For helicopter sparkplugs.
|Atomic Number:||77||Atomic Symbol:||Ir|
|Atomic Weight:||192.22||Electron Configuration:||2-8-18-32-15-2|
|Melting Point:||2410oC||Boiling Point:||4527oC|
|Description:||Heavy brittle white transition metal|
|Uses:||Used for high temp. alloys and pressure bearings. |
Very hard and
resists corrosion better than any other
History(L. iris, rainbow) Tennant discovered iridium in 1803 in the
residue left when crude platinum is dissolved by aqua regia. The name iridium
is appropriate becayse its salts are highly colored.
PropertiesIridium, a metal of the platinum family, is white, similar to
platinum, but with a slight yellowish cast. Because iridium
is very hard and brittle, it is hard to machine, form, or work.
It is the most corrosion-resistant metal known, and was used in making the
standard meter bar of Paris, which is a 90 percent platinum and 10 percent
iridium alloy. This meter bar was replaced in 1960 as a fundamental unit of
length (see under Krypton).
Iridium is not attacked by any of the acids nor by aqua regia, but is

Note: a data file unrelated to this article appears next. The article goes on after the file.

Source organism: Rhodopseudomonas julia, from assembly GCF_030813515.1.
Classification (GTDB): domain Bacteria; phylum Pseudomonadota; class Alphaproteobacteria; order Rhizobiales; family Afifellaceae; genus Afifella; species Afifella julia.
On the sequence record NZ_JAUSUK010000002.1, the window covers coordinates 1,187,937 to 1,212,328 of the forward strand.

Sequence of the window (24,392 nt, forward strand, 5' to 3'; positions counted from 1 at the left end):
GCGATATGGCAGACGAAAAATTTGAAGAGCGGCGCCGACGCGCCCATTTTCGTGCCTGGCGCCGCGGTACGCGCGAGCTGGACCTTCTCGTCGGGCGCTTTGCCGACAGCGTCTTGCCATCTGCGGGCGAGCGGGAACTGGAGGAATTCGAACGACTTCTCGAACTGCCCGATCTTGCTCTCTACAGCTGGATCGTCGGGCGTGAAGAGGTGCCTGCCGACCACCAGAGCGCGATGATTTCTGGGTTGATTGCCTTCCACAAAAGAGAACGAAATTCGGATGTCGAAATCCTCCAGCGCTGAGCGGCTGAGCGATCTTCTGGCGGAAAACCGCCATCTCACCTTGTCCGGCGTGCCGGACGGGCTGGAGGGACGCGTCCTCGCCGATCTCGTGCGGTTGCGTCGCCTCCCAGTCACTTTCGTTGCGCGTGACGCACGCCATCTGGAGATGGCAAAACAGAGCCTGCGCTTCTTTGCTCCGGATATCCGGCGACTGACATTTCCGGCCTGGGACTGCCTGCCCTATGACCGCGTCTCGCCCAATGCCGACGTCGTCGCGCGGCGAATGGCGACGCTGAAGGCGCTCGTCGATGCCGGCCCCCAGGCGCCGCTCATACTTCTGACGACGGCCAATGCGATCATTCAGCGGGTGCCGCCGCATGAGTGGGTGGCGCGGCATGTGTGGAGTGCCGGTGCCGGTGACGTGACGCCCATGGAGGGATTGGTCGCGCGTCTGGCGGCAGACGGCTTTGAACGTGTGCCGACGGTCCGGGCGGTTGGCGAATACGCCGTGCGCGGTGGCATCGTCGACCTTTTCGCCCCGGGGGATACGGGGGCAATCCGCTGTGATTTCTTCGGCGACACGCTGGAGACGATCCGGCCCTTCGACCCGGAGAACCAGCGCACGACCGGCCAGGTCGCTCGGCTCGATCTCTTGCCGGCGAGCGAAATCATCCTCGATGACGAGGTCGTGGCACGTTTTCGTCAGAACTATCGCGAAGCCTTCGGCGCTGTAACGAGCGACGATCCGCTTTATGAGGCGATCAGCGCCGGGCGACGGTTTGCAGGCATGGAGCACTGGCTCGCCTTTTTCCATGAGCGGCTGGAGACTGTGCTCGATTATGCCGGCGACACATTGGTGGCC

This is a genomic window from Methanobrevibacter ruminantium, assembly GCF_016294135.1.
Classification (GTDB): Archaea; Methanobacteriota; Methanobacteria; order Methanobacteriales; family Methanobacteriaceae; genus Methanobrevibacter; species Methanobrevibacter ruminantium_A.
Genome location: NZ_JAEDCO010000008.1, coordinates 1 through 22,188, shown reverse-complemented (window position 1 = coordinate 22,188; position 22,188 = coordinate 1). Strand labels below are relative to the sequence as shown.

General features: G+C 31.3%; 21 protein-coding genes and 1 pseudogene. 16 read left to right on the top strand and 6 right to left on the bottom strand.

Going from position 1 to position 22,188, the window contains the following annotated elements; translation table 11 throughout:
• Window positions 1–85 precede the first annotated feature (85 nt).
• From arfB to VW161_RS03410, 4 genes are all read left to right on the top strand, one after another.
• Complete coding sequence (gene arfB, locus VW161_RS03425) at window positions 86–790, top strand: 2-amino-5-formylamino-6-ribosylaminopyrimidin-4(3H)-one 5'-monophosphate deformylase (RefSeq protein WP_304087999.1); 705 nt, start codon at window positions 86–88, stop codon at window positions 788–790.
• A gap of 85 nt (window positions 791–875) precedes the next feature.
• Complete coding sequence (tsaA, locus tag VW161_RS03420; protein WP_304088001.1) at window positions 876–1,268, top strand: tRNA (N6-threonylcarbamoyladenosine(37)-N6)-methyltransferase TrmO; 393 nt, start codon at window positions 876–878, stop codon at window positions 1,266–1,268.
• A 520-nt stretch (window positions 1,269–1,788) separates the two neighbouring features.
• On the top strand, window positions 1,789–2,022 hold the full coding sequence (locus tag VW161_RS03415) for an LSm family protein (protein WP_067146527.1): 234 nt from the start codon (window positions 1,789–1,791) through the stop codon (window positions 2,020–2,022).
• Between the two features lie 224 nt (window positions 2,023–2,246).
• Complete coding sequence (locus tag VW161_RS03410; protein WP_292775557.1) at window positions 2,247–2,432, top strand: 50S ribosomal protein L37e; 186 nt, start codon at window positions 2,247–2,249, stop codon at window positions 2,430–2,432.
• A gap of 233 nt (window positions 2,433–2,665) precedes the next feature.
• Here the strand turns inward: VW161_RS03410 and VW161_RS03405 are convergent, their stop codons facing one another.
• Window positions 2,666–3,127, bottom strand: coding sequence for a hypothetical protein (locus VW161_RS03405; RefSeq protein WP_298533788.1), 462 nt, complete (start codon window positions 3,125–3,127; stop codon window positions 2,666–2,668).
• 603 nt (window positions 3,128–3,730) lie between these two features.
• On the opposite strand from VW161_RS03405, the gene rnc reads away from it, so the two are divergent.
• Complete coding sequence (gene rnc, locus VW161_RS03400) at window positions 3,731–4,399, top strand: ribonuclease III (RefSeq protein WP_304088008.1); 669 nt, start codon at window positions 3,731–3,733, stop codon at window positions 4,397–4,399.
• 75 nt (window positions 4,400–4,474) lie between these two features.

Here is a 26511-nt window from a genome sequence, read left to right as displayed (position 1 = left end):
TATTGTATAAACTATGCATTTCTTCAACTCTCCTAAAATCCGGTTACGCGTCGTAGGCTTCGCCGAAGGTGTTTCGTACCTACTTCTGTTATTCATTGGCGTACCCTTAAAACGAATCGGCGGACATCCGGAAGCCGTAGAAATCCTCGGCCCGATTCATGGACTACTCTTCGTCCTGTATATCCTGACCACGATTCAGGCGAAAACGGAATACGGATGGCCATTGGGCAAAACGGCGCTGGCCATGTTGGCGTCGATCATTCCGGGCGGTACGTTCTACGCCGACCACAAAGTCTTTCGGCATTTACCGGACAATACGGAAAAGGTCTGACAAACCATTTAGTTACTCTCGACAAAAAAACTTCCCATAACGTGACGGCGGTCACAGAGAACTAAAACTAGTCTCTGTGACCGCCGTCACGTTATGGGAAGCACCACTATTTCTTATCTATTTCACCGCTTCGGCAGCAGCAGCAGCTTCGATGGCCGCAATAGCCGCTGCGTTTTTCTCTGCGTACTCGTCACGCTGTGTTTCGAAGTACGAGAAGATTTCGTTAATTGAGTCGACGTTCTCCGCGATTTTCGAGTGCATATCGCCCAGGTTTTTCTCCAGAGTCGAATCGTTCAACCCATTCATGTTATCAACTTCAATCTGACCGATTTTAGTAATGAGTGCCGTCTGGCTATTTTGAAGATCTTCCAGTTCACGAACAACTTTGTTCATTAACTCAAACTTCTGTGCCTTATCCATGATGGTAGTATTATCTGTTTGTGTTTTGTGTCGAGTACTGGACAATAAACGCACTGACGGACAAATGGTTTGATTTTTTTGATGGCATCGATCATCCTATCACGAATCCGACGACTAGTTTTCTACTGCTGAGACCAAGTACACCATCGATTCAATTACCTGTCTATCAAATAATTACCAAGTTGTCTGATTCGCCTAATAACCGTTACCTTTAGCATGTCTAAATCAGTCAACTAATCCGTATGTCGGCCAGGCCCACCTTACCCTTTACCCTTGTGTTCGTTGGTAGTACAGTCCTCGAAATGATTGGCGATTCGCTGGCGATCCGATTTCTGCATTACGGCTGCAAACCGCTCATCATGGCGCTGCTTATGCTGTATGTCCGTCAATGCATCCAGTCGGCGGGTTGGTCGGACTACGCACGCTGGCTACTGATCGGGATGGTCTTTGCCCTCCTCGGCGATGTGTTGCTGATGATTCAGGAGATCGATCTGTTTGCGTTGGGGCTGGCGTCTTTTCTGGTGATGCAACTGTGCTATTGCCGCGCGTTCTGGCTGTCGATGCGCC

attacked by molten salts, such as NaCl and NaCN. The specific gravity of iridium
is only very slightly lower than osmium, which is generally credited as the
heaviest known element. Calculations of the densities of iridium and osmium from
the space lattices give values of 22.65 and 22.61 g/cm^3, respectively. These
values may be more reliable than actual physical measurements. At present,
therefore, we know that either iridium or osmium is the densest known element,
but the data do not yet allow selection between the two.
SourcesIridium occurs uncombined in nature with platinum and other
metals of this family in alluvial deposits. It is recovered as a by-product from
the nickel mining industry.
UsesAlthough its principal use is as a hardening agent for platinum,
iridium is also used to make crucibles and devices requiring high temperatures.
It is also used for electrical contacts.
The element forms an alloy with osmium which is used for
tipping pens and compass bearings.
CostsIridium costs about $500/troy ounce (as of 1990).